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Playing five infielders means shifting a player from one of the outfield positions to the infield, either directly or indirectly. It is a play of extreme desperation, as it drastically reduces the odds that a fly ball will be caught.
Generally, when a fifth infielder is used, the extra position is straight up the middle, behind second base (much like a second-baseman or shortstop position on an extreme shift). The second baseman and shortstop play closer to first and third bases, respectively, so that the five infielders are roughly equal distances apart.
Note that the "new" infielder need not necessarily be the man up the middle. The best three fielders should occupy the three central positions (normally this will be the second baseman, the shortstop, and one other player). It is arguable that the worst of the best three should be up the middle, as he is in some sense backing-up the pitcher, but the odds of a ball going up the middle is higher than the odds of a ball going wide-left or wide-right.
Above all, however, players should play at least close to a position of comfort. If your extra infielder is a third baseman usually, he should occupy the third base or the intermediate 3b-ss position, rather than the intermediate 1b-2b one. Either a 2b or ss can usually adapt best to straight up the middle, as both players regularly are expected to make plays from that area. Consider (as it is the easiest position, generally) having the normally-outfielder play first base, and the other fielders rotate towards third.
The five-man infield gambit is rarely successful. It is a strategy of desperation only, much like pulling the goalie in hockey or soccer.
Rules and Exceptions
Rule 1: Use five infielders only when there are less than two outs, and the winning run is on third base. Since only the home team can have the winning run on base (the visitors can only have a go-ahead runner), only the visiting team will employ the five-infielder gambit. The ploy risks a big inning if done by the home team.
- Exceptions: If the hitter at the plate is exceptionally weak, such that he is known to be unable to hit the ball out of the infield, then a five-man infield in such a situation may make tactical sense.
Rule 2: Do not resort to five infielders with the double-play in order with one out, if the hitter is susceptible to hitting into a double play. Note that the presence of a fifth infielder can make turning a double play far more complicated, as players may not be familiar with who is responsible for covering second (or even first) base if the opportunity arises.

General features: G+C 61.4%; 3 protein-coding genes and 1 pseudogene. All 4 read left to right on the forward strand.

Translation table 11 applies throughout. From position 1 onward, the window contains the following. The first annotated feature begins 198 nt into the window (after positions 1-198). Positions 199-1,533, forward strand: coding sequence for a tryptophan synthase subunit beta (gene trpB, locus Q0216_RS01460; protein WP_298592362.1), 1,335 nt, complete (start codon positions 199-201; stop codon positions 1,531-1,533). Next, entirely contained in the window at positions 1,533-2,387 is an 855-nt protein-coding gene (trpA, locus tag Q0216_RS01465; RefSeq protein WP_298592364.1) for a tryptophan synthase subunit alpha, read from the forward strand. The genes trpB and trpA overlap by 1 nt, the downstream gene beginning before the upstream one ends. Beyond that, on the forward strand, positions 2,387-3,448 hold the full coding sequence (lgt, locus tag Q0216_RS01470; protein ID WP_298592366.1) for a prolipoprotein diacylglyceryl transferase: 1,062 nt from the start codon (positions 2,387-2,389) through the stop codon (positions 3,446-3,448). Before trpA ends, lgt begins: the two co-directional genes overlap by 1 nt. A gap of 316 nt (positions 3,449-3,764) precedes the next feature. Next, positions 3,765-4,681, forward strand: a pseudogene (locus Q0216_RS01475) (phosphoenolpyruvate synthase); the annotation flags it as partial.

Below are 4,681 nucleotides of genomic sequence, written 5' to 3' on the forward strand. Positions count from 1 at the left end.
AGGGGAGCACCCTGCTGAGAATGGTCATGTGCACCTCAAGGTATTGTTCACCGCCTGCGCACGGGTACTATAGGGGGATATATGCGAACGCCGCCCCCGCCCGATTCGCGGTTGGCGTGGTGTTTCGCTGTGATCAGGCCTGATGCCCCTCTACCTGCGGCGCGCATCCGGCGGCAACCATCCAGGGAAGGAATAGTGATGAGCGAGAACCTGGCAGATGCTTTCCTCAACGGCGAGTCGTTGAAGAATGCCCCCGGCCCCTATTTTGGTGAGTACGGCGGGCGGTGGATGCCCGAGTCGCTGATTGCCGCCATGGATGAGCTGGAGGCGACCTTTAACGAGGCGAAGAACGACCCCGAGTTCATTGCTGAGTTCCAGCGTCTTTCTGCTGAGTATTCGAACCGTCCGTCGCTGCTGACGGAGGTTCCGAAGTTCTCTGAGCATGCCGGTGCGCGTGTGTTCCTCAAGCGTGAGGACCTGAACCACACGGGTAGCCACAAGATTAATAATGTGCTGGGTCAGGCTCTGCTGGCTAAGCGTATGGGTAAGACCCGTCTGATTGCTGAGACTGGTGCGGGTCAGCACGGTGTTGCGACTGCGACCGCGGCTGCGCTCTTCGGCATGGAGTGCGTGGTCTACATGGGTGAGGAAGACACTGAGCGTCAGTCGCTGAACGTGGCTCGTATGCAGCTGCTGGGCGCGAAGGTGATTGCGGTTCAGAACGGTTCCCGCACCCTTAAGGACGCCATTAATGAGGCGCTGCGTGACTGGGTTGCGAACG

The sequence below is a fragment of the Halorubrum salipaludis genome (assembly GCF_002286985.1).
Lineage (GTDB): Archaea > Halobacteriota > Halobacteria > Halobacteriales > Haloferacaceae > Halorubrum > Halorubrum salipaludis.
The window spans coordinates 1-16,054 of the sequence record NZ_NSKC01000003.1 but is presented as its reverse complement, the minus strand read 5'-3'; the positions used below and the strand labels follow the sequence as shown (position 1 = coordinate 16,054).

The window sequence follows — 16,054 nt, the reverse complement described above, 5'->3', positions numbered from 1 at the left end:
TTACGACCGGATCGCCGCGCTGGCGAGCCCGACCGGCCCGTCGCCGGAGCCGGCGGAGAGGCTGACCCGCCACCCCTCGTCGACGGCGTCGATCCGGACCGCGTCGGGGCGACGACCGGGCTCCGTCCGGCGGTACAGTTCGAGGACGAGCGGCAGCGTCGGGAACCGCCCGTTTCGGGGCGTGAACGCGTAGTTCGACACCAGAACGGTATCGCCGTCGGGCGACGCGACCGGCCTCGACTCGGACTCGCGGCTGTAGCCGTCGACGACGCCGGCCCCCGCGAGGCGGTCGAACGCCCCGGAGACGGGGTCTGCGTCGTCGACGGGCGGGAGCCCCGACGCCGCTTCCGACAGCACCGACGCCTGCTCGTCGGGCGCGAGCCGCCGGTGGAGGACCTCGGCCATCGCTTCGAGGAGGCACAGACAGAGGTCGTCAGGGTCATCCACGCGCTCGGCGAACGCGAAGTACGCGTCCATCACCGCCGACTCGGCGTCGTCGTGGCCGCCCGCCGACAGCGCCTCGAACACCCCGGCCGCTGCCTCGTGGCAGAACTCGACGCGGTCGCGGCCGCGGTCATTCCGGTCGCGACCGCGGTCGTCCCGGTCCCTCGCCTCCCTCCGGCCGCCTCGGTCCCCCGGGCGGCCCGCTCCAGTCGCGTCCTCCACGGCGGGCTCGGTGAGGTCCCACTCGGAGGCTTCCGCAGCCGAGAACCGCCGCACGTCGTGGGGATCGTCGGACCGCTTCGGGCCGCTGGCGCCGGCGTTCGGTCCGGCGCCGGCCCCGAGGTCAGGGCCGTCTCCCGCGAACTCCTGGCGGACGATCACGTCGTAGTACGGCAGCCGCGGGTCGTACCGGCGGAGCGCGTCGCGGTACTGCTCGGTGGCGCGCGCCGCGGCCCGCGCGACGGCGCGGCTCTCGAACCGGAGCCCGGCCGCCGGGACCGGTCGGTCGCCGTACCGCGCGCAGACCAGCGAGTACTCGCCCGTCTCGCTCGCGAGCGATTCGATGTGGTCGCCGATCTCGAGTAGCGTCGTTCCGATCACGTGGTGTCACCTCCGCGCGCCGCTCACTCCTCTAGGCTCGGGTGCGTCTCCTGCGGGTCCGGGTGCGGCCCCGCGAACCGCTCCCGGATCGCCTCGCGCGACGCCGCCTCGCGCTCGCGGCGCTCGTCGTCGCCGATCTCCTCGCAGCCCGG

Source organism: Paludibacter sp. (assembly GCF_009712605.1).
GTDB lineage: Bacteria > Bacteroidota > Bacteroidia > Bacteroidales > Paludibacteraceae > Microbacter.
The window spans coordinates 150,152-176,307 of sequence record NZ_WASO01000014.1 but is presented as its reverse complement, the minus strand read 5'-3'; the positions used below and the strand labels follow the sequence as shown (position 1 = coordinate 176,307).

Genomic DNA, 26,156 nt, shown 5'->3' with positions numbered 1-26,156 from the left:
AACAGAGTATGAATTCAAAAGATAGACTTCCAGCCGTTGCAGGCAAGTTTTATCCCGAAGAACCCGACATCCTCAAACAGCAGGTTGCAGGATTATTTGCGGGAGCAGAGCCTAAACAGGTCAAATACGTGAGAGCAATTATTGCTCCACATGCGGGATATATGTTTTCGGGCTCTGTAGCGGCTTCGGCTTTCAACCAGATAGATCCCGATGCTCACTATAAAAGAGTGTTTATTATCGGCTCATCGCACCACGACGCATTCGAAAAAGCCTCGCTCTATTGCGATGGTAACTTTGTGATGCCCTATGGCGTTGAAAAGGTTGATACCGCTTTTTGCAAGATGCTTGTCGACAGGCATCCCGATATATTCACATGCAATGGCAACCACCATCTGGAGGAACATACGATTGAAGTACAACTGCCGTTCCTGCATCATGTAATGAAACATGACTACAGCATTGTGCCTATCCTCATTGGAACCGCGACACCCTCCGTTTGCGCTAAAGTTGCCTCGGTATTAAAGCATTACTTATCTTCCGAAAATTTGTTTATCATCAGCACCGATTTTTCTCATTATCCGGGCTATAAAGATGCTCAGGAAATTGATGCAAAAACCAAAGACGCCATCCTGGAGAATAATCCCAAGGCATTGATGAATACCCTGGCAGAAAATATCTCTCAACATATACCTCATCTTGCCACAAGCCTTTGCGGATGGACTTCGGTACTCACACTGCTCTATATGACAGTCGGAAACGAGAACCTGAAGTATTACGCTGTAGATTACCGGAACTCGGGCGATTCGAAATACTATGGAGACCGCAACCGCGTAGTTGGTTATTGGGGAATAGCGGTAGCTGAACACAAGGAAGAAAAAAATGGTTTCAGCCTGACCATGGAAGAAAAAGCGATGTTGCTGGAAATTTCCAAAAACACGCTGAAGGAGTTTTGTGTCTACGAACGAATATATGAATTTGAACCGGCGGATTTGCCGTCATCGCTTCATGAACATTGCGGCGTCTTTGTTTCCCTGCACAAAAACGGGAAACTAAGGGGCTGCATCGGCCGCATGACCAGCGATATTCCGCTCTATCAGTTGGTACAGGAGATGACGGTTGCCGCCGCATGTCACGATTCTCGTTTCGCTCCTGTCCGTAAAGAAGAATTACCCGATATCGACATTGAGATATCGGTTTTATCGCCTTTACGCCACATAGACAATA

- Exceptions: If the hitter is exceptionally weak (as above), or if the distance between bases is such that double plays are exceptionally rare, a five-man infield may still make sense.
Rule 3: The remaining two outfielders should be the outfielders with the best throwing arms, since in the five-infielder play situation, a successful sacrifice fly is necessarily a game-winning out.
- Exceptions: An outfielder with exceptionally poor range may make more sense playing an infield corner position instead, even if he has the best arm, as getting the out at the plate will be irrelevant if the ball cannot first be caught. The biggest downside to the five-infielder play (and the reason it is not used in non-desperation situations) is that the remaining outfielders must split the entire outfield between them, increasing the risk of a fly ball turning into a hit drastically, even if both remaining outfielders are of exceptional speed.
If the fifth infielder remains in the game, he retains his position number irrespective of where he happened to be playing on the specific play. Therefore, an odd-looking score such as a 9-2 fielders choice, or a 6-7-3 double-play is possible.
If the fifth infielder is brought in via substitution, he should assume the position number of the removed outfielder. This applies even in leagues where pitchers and outfielders may be far more interchangeable than in professional ball.
For example: The left fielder comes in to pitch, and the pitcher remains as fifth infielder. The former left-fielder becomes position player #1, and the former pitcher (possibly temporarily) becomes the out-of-position left-fielder (7). If, upon the second out being recorded, the former pitcher now becomes second-baseman, and the second-baseman moves to the outfield, then the former pitcher takes position #4, as would be the normal rule regarding mid-inning position changes.
Minority viewpoint: The "extra infielder" is always the center-fielder (8), playing exceptionally shallow. The other two outfielders are playing left and right field. This may result in odd position shifts such as ss->cf, cf->rf, rf->1b, 1b->3b, 3b->ss. This system may make more sense, if more than one continuing infielder is playing out-of-assigned position, as might be the case if the former outfielder assumes first, and the former first-baseman plays somewhere other than between first and second as a result. This system probably makes more sense with regard to what's actually happening on the field, but may make assigning fielding stats after the play more complicated, unless meticulous notes are taken.